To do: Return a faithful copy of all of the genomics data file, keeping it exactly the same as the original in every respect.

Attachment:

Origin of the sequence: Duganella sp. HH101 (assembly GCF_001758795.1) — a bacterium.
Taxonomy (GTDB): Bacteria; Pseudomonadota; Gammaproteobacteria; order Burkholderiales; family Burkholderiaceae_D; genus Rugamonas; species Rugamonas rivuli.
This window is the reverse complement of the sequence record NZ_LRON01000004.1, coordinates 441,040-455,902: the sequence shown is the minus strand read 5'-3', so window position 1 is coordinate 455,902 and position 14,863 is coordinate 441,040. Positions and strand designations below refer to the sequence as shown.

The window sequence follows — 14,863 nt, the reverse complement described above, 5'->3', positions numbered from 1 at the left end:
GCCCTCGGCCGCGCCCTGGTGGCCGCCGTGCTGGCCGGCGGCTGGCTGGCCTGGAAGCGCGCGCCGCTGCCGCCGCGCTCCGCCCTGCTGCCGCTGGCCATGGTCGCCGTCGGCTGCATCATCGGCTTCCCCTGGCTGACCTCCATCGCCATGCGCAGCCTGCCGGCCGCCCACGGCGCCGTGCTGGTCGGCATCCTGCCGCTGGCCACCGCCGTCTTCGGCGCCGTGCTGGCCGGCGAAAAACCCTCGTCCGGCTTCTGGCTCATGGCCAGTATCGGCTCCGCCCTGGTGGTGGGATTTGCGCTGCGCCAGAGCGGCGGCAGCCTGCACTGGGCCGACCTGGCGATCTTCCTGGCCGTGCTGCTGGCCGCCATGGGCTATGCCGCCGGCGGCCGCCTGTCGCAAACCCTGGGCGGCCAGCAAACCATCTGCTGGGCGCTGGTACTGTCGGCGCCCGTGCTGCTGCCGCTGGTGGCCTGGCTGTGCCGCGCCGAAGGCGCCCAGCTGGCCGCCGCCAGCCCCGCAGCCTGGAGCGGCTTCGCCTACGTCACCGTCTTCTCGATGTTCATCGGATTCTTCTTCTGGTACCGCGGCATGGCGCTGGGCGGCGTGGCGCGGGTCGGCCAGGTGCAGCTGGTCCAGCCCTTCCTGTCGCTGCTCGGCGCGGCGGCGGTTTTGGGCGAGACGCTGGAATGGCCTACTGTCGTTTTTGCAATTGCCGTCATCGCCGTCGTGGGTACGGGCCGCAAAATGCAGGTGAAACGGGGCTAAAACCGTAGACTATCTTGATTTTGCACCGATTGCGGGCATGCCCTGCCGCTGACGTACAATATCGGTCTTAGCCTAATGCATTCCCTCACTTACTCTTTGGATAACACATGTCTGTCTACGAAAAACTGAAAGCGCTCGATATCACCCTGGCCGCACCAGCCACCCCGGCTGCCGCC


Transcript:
Origin of the sequence: Duganella sp. HH101 (assembly GCF_001758795.1) — a bacterium.
Taxonomy (GTDB): Bacteria; Pseudomonadota; Gammaproteobacteria; order Burkholderiales; family Burkholderiaceae_D; genus Rugamonas; species Rugamonas rivuli.
This window is the reverse complement of the sequence record NZ_LRON01000004.1, coordinates 441,040-455,902: the sequence shown is the minus strand read 5'-3', so window position 1 is coordinate 455,902 and position 14,863 is coordinate 441,040. Positions and strand designations below refer to the sequence as shown.

The window sequence follows — 14,863 nt, the reverse complement described above, 5'->3', positions numbered from 1 at the left end:
GCCCTCGGCCGCGCCCTGGTGGCCGCCGTGCTGGCCGGCGGCTGGCTGGCCTGGAAGCGCGCGCCGCTGCCGCCGCGCTCCGCCCTGCTGCCGCTGGCCATGGTCGCCGTCGGCTGCATCATCGGCTTCCCCTGGCTGACCTCCATCGCCATGCGCAGCCTGCCGGCCGCCCACGGCGCCGTGCTGGTCGGCATCCTGCCGCTGGCCACCGCCGTCTTCGGCGCCGTGCTGGCCGGCGAAAAACCCTCGTCCGGCTTCTGGCTCATGGCCAGTATCGGCTCCGCCCTGGTGGTGGGATTTGCGCTGCGCCAGAGCGGCGGCAGCCTGCACTGGGCCGACCTGGCGATCTTCCTGGCCGTGCTGCTGGCCGCCATGGGCTATGCCGCCGGCGGCCGCCTGTCGCAAACCCTGGGCGGCCAGCAAACCATCTGCTGGGCGCTGGTACTGTCGGCGCCCGTGCTGCTGCCGCTGGTGGCCTGGCTGTGCCGCGCCGAAGGCGCCCAGCTGGCCGCCGCCAGCCCCGCAGCCTGGAGCGGCTTCGCCTACGTCACCGTCTTCTCGATGTTCATCGGATTCTTCTTCTGGTACCGCGGCATGGCGCTGGGCGGCGTGGCGCGGGTCGGCCAGGTGCAGCTGGTCCAGCCCTTCCTGTCGCTGCTCGGCGCGGCGGCGGTTTTGGGCGAGACGCTGGAATGGCCTACTGTCGTTTTTGCAATTGCCGTCATCGCCGTCGTGGGTACGGGCCGCAAAATGCAGGTGAAACGGGGCTAAAACCGTAGACTATCTTGATTTTGCACCGATTGCGGGCATGCCCTGCCGCTGACGTACAATATCGGTCTTAGCCTAATGCATTCCCTCACTTACTCTTTGGATAACACATGTCTGTCTACGAAAAACTGAAAGCGCTCGATATCACCCTGGCCGCACCAGCCACCCCGGCTGCCGCC